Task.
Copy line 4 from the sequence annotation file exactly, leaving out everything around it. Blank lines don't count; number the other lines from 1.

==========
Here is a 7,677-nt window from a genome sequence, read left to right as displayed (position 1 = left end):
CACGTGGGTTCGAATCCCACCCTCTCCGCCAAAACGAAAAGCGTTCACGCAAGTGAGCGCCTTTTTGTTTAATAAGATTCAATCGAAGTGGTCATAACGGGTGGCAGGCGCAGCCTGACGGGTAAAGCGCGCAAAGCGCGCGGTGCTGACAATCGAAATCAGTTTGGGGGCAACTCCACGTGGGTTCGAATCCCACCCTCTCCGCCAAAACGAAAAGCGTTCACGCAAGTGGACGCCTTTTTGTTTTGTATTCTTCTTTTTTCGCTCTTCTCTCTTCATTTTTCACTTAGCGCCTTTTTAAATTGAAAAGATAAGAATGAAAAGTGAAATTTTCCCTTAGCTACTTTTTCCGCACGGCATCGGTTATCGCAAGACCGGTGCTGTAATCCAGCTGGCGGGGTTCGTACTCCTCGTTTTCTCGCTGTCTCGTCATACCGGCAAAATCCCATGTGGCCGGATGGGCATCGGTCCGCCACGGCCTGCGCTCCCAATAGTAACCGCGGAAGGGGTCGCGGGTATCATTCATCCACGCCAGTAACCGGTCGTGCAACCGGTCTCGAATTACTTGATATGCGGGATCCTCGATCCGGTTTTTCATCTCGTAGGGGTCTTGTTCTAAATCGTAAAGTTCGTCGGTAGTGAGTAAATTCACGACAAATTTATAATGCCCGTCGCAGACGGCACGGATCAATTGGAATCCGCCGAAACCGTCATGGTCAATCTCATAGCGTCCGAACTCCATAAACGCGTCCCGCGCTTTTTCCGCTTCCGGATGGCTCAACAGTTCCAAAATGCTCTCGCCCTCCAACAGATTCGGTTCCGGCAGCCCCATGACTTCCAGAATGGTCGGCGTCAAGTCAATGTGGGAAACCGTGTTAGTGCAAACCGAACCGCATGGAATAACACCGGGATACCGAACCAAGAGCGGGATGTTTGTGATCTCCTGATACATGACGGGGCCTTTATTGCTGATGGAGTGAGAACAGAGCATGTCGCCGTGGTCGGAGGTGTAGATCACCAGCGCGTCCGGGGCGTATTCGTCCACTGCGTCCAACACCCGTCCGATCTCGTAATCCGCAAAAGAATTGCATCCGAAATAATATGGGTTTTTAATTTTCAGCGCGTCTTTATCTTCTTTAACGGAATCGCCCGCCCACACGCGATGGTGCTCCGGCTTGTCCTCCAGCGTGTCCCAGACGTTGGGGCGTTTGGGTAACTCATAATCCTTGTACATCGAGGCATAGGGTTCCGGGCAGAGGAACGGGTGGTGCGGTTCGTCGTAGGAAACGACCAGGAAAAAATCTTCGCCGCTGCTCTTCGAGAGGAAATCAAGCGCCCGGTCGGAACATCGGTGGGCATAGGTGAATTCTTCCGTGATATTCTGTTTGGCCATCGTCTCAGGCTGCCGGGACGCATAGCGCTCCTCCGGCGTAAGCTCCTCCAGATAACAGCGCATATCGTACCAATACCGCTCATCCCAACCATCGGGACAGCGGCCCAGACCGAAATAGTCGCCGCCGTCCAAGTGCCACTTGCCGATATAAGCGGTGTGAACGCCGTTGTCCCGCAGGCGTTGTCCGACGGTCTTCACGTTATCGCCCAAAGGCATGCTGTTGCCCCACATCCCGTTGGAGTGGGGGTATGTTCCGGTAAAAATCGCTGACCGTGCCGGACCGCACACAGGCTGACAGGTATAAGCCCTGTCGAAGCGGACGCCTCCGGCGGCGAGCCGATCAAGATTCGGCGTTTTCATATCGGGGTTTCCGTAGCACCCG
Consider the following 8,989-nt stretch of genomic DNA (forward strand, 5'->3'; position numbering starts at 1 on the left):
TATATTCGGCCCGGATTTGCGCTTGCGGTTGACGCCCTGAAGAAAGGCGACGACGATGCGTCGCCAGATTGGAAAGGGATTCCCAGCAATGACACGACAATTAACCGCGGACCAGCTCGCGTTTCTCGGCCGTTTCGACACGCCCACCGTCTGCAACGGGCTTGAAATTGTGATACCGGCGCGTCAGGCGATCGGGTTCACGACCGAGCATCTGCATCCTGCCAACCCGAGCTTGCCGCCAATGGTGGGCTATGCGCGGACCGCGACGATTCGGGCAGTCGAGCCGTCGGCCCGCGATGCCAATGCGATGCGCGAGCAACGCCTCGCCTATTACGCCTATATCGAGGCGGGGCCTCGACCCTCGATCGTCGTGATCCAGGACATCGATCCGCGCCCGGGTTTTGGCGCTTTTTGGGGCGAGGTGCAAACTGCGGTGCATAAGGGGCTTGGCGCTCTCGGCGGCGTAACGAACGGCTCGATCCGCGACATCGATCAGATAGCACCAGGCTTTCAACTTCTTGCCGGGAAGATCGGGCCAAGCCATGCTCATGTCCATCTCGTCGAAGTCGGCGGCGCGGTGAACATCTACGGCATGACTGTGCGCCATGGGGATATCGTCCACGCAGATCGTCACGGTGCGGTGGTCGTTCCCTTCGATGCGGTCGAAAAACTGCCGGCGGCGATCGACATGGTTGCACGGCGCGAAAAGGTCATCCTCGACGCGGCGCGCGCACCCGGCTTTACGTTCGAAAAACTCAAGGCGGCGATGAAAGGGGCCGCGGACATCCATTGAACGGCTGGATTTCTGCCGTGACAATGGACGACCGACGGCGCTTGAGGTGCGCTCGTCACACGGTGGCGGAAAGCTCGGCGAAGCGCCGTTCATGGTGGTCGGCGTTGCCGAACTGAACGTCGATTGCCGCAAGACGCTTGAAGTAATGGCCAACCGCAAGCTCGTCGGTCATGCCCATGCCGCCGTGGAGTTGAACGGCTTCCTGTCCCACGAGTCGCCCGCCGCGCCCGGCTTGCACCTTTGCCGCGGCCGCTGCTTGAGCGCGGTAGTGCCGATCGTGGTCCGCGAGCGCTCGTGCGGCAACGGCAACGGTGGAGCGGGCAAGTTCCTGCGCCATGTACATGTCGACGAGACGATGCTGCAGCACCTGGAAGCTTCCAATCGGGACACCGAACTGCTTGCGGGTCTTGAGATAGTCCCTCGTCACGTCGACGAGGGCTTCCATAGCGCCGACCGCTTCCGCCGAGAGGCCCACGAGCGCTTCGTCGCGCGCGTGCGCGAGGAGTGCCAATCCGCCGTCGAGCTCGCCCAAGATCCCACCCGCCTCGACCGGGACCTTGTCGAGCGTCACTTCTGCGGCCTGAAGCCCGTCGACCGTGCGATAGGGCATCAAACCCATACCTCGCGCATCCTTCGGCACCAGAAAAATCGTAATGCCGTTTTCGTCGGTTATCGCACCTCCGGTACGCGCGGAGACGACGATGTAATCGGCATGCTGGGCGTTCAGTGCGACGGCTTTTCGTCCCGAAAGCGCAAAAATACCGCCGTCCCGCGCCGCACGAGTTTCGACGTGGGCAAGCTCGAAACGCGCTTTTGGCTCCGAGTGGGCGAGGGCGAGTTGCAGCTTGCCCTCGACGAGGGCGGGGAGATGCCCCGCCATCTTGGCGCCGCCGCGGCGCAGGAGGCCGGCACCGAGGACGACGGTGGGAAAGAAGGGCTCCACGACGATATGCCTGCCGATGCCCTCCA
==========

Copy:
TATATTCGGCCCGGATTTGCGCTTGCGGTTGACGCCCTGAAGAAAGGCGACGACGATGCGTCGCCAGATTGGAAAGGGATTCCCAGCAATGACACGACAATTAACCGCGGACCAGCTCGCGTTTCTCGGCCGTTTCGACACGCCCACCGTCTGCAACGGGCTTGAAATTGTGATACCGGCGCGTCAGGCGATCGGGTTCACGACCGAGCATCTGCATCCTGCCAACCCGAGCTTGCCGCCAATGGTGGGCTATGCGCGGACCGCGACGATTCGGGCAGTCGAGCCGTCGGCCCGCGATGCCAATGCGATGCGCGAGCAACGCCTCGCCTATTACGCCTATATCGAGGCGGGGCCTCGACCCTCGATCGTCGTGATCCAGGACATCGATCCGCGCCCGGGTTTTGGCGCTTTTTGGGGCGAGGTGCAAACTGCGGTGCATAAGGGGCTTGGCGCTCTCGGCGGCGTAACGAACGGCTCGATCCGCGACATCGATCAGATAGCACCAGGCTTTCAACTTCTTGCCGGGAAGATCGGGCCAAGCCATGCTCATGTCCATCTCGTCGAAGTCGGCGGCGCGGTGAACATCTACGGCATGACTGTGCGCCATGGGGATATCGTCCACGCAGATCGTCACGGTGCGGTGGTCGTTCCCTTCGATGCGGTCGAAAAACTGCCGGCGGCGATCGACATGGTTGCACGGCGCGAAAAGGTCATCCTCGACGCGGCGCGCGCACCCGGCTTTACGTTCGAAAAACTCAAGGCGGCGATGAAAGGGGCCGCGGACATCCATTGAACGGCTGGATTTCTGCCGTGACAATGGACGACCGACGGCGCTTGAGGTGCGCTCGTCACACGGTGGCGGAAAGCTCGGCGAAGCGCCGTTCATGGTGGTCGGCGTTGCCGAACTGAACGTCGATTGCCGCAAGACGCTTGAAGTAATGGCCAACCGCAAGCTCGTCGGTCATGCCCATGCCGCCGTGGAGTTGAACGGCTTCCTGTCCCACGAGTCGCCCGCCGCGCCCGGCTTGCACCTTTGCCGCGGCCGCTGCTTGAGCGCGGTAGTGCCGATCGTGGTCCGCGAGCGCTCGTGCGGCAACGGCAACGGTGGAGCGGGCAAGTTCCTGCGCCATGTACATGTCGACGAGACGATGCTGCAGCACCTGGAAGCTTCCAATCGGGACACCGAACTGCTTGCGGGTCTTGAGATAGTCCCTCGTCACGTCGACGAGGGCTTCCATAGCGCCGACCGCTTCCGCCGAGAGGCCCACGAGCGCTTCGTCGCGCGCGTGCGCGAGGAGTGCCAATCCGCCGTCGAGCTCGCCCAAGATCCCACCCGCCTCGACCGGGACCTTGTCGAGCGTCACTTCTGCGGCCTGAAGCCCGTCGACCGTGCGATAGGGCATCAAACCCATACCTCGCGCATCCTTCGGCACCAGAAAAATCGTAATGCCGTTTTCGTCGGTTATCGCACCTCCGGTACGCGCGGAGACGACGATGTAATCGGCATGCTGGGCGTTCAGTGCGACGGCTTTTCGTCCCGAAAGCGCAAAAATACCGCCGTCCCGCGCCGCACGAGTTTCGACGTGGGCAAGCTCGAAACGCGCTTTTGGCTCCGAGTGGGCGAGGGCGAGTTGCAGCTTGCCCTCGACGAGGGCGGGGAGATGCCCCGCCATCTTGGCGCCGCCGCGGCGCAGGAGGCCGGCACCGAGGACGACGGTGGGAAAGAAGGGCTCCACGACGATATGCCTGCCGATGCCCTCCA